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State of the States: Preschool funding keeps growing

Total state funding for preschool programs rose by $767 million, to a total of nearly $7 billion
32 states and the District of Columbia raised funding levels of preschool programs
32 states and the District of Columbia raised funding levels of preschool programs.

In 2015-16, states increased pre-K funding for the fourth consecutive year, according to a recent report from the Education Commission of the States.

Total state funding for preschool programs rose by $767 million, to a total of nearly $7 billion—a 12 percent increase over the prior year’s spending levels.

In the 2015-16 budget year, 32 states and the District of Columbia raised funding levels of preschool programs. Support stemmed from both sides of the political aisle—22 of the states had Republican governors and 10 had Democratic governors.

“For the past four years we’ve seen steady increases every year that have been widespread,” says Emily Parker, Education Commission of the States’ policy analyst and lead author of the report. “States are making pre-K a priority, and it will likely continue.”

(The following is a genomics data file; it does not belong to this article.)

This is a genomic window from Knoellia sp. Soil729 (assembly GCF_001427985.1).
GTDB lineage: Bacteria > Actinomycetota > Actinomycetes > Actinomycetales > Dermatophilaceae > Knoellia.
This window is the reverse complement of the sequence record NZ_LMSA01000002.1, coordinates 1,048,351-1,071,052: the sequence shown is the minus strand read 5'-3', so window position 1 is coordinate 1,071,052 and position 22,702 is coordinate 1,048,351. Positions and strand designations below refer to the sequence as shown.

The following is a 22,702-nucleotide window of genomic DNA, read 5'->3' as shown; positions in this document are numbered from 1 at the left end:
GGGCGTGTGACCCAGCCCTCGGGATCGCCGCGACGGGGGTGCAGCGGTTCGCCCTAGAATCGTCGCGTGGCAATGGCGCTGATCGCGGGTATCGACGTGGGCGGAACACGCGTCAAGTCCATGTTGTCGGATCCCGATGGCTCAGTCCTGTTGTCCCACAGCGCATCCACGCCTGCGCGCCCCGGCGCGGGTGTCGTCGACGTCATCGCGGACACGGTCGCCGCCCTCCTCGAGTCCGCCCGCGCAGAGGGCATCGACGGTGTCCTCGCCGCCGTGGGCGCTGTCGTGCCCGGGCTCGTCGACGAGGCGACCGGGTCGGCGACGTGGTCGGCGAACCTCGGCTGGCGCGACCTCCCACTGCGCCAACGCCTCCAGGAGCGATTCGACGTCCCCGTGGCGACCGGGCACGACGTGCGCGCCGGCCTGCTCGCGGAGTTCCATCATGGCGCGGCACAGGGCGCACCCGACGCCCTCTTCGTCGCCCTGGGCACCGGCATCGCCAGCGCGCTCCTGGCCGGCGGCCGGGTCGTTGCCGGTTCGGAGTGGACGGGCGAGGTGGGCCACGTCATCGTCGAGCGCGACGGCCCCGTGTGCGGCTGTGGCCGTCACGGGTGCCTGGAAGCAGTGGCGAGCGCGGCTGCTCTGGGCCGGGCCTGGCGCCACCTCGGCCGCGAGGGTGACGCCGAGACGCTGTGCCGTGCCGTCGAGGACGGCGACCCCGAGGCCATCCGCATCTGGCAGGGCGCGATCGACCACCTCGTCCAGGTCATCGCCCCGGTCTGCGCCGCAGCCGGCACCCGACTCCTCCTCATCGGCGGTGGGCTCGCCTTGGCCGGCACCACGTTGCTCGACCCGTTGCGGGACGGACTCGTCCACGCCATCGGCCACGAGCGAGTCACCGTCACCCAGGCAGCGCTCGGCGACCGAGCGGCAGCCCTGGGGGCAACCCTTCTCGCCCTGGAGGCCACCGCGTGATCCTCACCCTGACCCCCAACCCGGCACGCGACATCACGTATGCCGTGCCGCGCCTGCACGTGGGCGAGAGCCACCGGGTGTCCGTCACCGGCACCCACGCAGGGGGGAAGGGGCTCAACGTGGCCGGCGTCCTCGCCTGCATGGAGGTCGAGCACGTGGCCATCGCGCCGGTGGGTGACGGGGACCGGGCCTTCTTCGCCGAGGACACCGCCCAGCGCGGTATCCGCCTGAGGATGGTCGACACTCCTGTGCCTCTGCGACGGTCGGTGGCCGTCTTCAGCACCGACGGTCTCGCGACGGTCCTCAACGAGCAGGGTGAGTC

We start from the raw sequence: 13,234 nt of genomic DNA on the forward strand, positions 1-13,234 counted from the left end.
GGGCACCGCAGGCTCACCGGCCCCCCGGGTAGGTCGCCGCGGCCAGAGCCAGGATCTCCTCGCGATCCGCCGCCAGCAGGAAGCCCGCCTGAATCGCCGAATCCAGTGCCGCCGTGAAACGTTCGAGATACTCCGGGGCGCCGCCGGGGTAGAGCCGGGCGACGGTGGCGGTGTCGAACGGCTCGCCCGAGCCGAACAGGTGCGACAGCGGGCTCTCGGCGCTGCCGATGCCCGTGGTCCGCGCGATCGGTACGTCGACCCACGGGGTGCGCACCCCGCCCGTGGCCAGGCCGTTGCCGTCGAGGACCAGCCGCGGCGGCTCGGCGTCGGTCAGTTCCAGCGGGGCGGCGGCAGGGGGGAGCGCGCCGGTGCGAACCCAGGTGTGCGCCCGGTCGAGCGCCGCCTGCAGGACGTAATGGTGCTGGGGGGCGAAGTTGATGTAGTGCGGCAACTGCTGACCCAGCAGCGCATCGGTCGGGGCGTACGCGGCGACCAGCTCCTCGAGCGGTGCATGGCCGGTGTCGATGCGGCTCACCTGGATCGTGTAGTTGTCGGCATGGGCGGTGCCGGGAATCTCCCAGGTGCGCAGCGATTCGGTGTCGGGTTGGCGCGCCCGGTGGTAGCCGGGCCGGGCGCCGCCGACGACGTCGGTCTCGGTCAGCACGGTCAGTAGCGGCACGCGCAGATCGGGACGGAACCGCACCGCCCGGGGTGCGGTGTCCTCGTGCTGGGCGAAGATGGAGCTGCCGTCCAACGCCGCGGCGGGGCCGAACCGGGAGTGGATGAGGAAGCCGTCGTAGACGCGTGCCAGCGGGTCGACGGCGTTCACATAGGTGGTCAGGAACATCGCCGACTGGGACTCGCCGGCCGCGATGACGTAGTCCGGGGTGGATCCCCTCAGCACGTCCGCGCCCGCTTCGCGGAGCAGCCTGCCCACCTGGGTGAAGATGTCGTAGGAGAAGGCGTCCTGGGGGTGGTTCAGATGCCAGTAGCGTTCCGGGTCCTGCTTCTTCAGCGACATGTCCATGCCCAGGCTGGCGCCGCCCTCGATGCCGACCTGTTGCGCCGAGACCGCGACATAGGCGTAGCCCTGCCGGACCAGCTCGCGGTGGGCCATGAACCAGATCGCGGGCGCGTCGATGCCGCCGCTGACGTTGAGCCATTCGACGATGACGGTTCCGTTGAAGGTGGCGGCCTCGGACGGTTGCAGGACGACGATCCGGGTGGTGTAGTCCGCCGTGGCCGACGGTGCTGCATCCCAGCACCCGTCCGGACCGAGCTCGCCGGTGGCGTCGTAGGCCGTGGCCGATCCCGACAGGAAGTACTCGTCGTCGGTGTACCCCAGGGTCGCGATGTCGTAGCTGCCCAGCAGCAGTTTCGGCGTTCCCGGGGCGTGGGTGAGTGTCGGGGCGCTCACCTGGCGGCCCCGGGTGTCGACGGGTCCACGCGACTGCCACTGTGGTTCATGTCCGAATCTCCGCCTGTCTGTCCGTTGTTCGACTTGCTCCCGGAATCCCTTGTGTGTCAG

In 2015-16, only five states (Idaho, Montana, New Hampshire, South Dakota and Wyoming) did not provide fund pre-K—compared to 11 states just three years ago. Nine states decreased funding, and three stayed the same.

Pennsylvania is currently at a budget impasse, and is not included in final calculations for total pre-K spending.

The trend of increasing pre-K program funding is echoed nationally with the recent passage of the Every Student Succeeds Act, the report notes. The ESSA increases funding for early childhood education through Title I, Title II and Preschool Development Grants, the latter of which will allocate $226 million to expand high-quality preschool for low-income families.

“While in the past money has never been prohibited from being used for early childhood education, this is the first time a law says that these funds can explicitly be used for these purposes,” Parker says.

Nationally, parents say that only 46 percent of students are enrolled in preschool programs, the report states. Research on the impact of preschool is limited and offers mixed results. However, most studies indicate that high-quality preschool programs promise impressive returns on investment by improving education outcomes, health and economic prosperity for students.